Austria and the Job Polarization: a comment on recent research results

Goos et al. (2014) state that the middle wage segment decreases in favour of the high and low wage segment. The corresponding hypothesis of job polarization refers to the assumption that technological change allows the automation of routine-based tasks, which may be strongly found in the middle wage segment and therein pursued tasks. The IHS apparently was not very happy with these results as well as with the way they were generated. Therefore, they provide their own ones, partly presented today by Gerlinde Titelbach. According to this presentation not only the middle wage segment shrank by about 6% in favour of an increase of the high wage rate segment, but the low wage segment also shrank by about 2%. Based on these results they refuse the hypothesis about job polarization for Austria.

I am very critical about this conclusion. First, even if their results are correct, the qualification of workers displaced in the middle wage segment probably does not suffice for a large part of jobs in the high wage segment. In the first place, therefore, a decrease of labour demand in the middle wage segment still intensifies the competition among vacancies in the low wage segment. Secondly, as they look at the workload in total hours, their results do not directly refer to the number of employees affected within the individual wage segments. Assuming that part-time agreements are more common in low wage rate segments, the latter may still have grown in terms of people. Thirdly, the investigation rather focusses on occupations as a whole instead of tasks, like the elaboration on routine-based technological change would let expect. Fourthly, their data reaches back to 1994, while the increase in the technological potential for the automation of tasks rather increases over time and may reach a new peak in the course of digitalization.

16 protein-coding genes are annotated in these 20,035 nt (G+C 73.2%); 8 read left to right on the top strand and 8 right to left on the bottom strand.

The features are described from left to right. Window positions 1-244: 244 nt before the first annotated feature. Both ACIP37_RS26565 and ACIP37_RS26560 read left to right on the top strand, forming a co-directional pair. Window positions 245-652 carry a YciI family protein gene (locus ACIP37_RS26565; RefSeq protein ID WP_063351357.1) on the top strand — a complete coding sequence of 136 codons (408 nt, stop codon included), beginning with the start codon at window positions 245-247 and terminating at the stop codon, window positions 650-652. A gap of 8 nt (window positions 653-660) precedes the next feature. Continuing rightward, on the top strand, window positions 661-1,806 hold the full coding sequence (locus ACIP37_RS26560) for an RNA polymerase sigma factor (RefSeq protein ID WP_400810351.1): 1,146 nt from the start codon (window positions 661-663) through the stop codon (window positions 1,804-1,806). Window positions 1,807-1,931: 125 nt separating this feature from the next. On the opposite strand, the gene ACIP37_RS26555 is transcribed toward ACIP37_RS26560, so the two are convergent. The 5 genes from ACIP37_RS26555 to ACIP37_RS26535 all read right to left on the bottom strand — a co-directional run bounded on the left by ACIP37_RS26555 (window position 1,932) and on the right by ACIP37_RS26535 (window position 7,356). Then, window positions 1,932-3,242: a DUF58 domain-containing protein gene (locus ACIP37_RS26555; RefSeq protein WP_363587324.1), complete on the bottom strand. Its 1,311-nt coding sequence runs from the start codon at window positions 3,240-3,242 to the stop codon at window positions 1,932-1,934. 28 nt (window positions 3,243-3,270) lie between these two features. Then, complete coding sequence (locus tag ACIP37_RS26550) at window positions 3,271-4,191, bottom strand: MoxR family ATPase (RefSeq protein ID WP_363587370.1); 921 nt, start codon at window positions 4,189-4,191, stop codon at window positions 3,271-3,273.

Finally, it is very likely that Austria does not face job polarization in the same intensity as other countries (cf. Peneder et al. 2016, Eichhorst/Buhlmann 2015) – due to, for example, the dual education system, the comparably successful preservation of industry as well as industrial safety. However, the results presented today do not suffice to reliably refuse the hypothesis as a whole. I am looking forward to the final publication.

 

References:

  • Eichhorst, Werner, Buhlmann, Florian (2015): Die Zukunft der Arbeit und der Wandel der Arbeitswelt. IZA Standpunkte Nr. 77, Bonn.
  • Goos, Maarten; Manning, Alan; Salomons, Anna (2014): Explaining Job Polarization: Routine-Biased Technological Change and Offshoring. The American Economic Review  104: 8.
  • Peneder, Michael; Bock-Schappelwein, Julia; Firgo, Matthias; Fritz,
    Oliver; Streicher, Gerhard (2016): Österreich im Wandel der Digitalisierung. WIFO, Wien.
  • Titelbach, Gerlinde (2016): Job Polarisierung in Österreich?, IHS, presentation at Workshop Arbeitsmarktökonomie, Wien.
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